Posts for May 21st 2009
Earlier this year, we broached the question of whether it was fair for establishments to impose a built-in surcharge for large dinner parties — and many of you were strongly opposed. But how would you feel if taxes and gratuities were eliminated altogether?
Frank Klein, owner of San Francisco's Fish & Farm, thinks the idea has potential to succeed in times like these. According to San Francisco Chronicle restaurant critic Michael Bauer, Klein will remodel Fish & Farm, reopening with a new menu that has all-inclusive prices.
The restaurant's new tabs will have "no surcharges, no extras, no nothing above what it says on the menu. We are going to become the anti-surcharge restaurant." The waitstaff will still be adequately compensated because the computer will automatically deduct sales tax and 18.5 percent gratuity for every check.
Although this isn't a new concept — it's standard in many countries like France — it's uncommon to see in America. At a time when many Americans feel nickel-and-dimed, does this strategy have the potential to succeed — and catch on in other restaurants?
Cut from the belly and sides of a pig, salt pork is a salt-cured cut of fatty meat. It is packed in salt for months, to draw out the water content in the meat, then used to add flavor to dishes.
Unlike bacon, salt pork is not smoked, and contains more salt than fatback. It's traditionally cut into lardons to stir into beef Bourguignon, used in New England dishes like Boston baked beans, or employed to infuse flavor into vegetable sides such as green beans.
No Memorial Day celebration should be without strawberries. The plump juicy berries are at the peak of their season now, so take advantage of them! You could incorporate them into an appetizer, salad, or dessert, but why not use this luscious fruit to mix up a tantalizing cocktail? This punch recipe serves a crowd (18 people!) and is packed with vibrant flavors. Vodka is combined with Cointreau and ginger ale to make a drink that is fizzy and refreshing. Although it calls for frozen cherries, if they have already popped up at your farmers market, substitute fresh.
Don't forget plenty of beer, wine, water, and sodas — it is a party! For the recipe to the jewel punch, read more
How do celebrities stay fit and fabulous? Maybe Jennifer Aniston does yoga and Jennifer Lopez spends 3 hours everyday doing lunges with her personal trainer. Who has time for that? With the new Reebok EasyTone, you can get those Hollywood legs by taking the gym with you! Click here to take our poll: How do celebrities stay fit and fabulous? Also visit the Reebok EasyTone OnSugar site to enter the contest and you could win $250 worth of Reebok gear!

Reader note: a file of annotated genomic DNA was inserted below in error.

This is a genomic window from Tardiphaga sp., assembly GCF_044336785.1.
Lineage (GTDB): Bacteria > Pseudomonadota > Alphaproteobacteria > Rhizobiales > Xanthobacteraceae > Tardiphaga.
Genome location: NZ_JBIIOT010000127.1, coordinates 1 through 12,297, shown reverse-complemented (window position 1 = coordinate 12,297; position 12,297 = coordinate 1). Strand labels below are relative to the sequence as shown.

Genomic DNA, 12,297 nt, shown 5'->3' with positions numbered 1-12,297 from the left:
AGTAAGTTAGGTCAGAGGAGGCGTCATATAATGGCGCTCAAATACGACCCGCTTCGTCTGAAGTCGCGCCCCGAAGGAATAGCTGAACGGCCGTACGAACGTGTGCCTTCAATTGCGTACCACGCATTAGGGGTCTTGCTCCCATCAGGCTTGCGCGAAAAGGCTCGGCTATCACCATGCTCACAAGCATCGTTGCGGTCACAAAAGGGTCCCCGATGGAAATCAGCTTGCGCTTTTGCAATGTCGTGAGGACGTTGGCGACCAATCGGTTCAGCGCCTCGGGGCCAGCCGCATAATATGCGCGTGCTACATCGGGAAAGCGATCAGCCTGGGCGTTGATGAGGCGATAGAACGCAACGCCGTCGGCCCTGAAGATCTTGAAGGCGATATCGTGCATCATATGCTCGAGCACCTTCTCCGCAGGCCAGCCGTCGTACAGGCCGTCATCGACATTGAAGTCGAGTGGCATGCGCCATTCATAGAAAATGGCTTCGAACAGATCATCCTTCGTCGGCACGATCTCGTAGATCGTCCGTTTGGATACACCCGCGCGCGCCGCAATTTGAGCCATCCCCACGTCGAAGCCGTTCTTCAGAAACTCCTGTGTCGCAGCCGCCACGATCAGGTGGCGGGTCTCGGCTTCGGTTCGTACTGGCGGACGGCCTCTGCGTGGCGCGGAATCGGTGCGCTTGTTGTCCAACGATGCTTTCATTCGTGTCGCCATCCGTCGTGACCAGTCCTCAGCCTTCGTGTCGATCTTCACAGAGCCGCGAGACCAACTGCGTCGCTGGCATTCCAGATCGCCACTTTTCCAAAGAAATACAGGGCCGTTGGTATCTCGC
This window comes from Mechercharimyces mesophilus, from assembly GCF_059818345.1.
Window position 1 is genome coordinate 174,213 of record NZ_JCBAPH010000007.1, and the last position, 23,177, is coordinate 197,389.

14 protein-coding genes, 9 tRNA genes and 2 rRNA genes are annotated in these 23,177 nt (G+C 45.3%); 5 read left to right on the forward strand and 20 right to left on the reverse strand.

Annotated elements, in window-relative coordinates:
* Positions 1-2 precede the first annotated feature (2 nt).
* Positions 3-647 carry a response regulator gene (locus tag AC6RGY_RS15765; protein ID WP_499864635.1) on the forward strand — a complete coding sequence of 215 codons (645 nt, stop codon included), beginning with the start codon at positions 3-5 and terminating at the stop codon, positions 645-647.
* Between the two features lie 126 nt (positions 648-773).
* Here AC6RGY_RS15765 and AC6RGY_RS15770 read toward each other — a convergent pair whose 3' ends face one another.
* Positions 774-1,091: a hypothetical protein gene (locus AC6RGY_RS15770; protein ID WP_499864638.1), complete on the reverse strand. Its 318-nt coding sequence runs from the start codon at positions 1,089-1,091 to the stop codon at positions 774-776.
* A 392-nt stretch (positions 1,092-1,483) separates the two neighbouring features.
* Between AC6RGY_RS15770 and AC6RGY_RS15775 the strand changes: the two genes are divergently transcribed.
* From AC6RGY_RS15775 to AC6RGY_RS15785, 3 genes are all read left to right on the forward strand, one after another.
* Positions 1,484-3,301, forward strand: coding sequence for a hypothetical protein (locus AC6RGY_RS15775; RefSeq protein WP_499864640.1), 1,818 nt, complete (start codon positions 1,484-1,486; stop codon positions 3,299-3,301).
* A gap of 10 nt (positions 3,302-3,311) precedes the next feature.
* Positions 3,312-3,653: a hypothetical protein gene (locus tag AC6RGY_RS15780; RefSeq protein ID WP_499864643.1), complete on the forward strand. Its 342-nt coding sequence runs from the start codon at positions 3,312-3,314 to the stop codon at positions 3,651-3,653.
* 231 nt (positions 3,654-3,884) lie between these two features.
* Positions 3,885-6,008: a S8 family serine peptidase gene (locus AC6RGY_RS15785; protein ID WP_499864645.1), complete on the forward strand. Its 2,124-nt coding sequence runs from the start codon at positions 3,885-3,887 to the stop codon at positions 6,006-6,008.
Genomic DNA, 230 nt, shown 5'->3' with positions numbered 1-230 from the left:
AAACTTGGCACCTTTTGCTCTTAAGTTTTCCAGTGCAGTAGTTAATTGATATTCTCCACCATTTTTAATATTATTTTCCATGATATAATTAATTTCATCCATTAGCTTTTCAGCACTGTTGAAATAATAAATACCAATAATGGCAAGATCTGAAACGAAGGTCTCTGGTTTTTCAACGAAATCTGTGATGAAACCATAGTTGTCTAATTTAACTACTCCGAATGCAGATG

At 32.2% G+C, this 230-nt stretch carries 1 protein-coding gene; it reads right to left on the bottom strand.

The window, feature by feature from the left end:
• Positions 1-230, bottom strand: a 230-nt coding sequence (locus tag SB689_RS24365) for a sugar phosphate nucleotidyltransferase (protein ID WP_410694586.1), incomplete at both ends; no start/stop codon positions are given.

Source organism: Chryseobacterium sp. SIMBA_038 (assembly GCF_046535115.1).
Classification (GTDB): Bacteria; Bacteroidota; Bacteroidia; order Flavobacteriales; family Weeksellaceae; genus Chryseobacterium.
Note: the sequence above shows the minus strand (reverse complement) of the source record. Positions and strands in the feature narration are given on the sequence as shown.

Thanks to an article that names the top 25 pizzerias in the United States, the food world has been obsessed with pizza this week. Alan Richman of GQ even believes that pizza is more American than it is Italian. He says,"pizza isn’t as fundamental to Italy as it is to America. Over there, it plays a secondary role to pasta, risotto, and polenta. To be candid, I think they could do without it. Not us. Over here, it’s one of the few foreign foods we’ve embraced wholeheartedly, made entirely our own." I have to agree with him — I think there's some amazing pizza in the US. My favorite kind is the creative, thin-crusted variation they serve at a pizzeria in my hometown. Combine that with a welcoming, European atmosphere and the fact that I normally share the pizza with my closest loved ones, and you've got the best pizza I've ever had.
How about you? What was the best pizza you've ever had and why is it so memorably delicious?
Muenster is an American creation related to France's Munster cheese. It has a smooth texture, yellow interior, and orange rind. Muenster is incredibly mild in flavor with a taste somewhere between American cheese and Jack cheese. The cow's milk cheese is semisoft and great for melting. It's ideal on a grilled cheese sandwich, or in my case, a pork chipotle cheeseburger. To check out the recipe, which is perfect for this weekend's kickoff to Summer, read more
In addition to being captured in photos by National Geographic, the sustainable food crisis is also the focus of a new documentary. Magnolia Pictures' Food, Inc. is a call to action to change the way America eats. It discusses food consumption today, its heavy dependence on corn, its ties to national policy, and its inevitable impact on our nation's health.
Based on the book Food, Inc. (and similar to The Omnivore's Dilemma), the premise of this film appears to be similar: the country's food system, with its focus on making food bigger, cheaper, and faster, is making America sick. The movie also addresses the contamination issues plaguing the nation and the enormous power wielded by US food corporations, with sustainable food poster boys Michael Pollan and Eric Schlosser making appearances in the documentary.
If you haven't seen it yet, below is the trailer for the film, which debuts in select cities June 12. Do you think this documentary will prove to be as influential as proponents are hoping it to be? Will you go see it?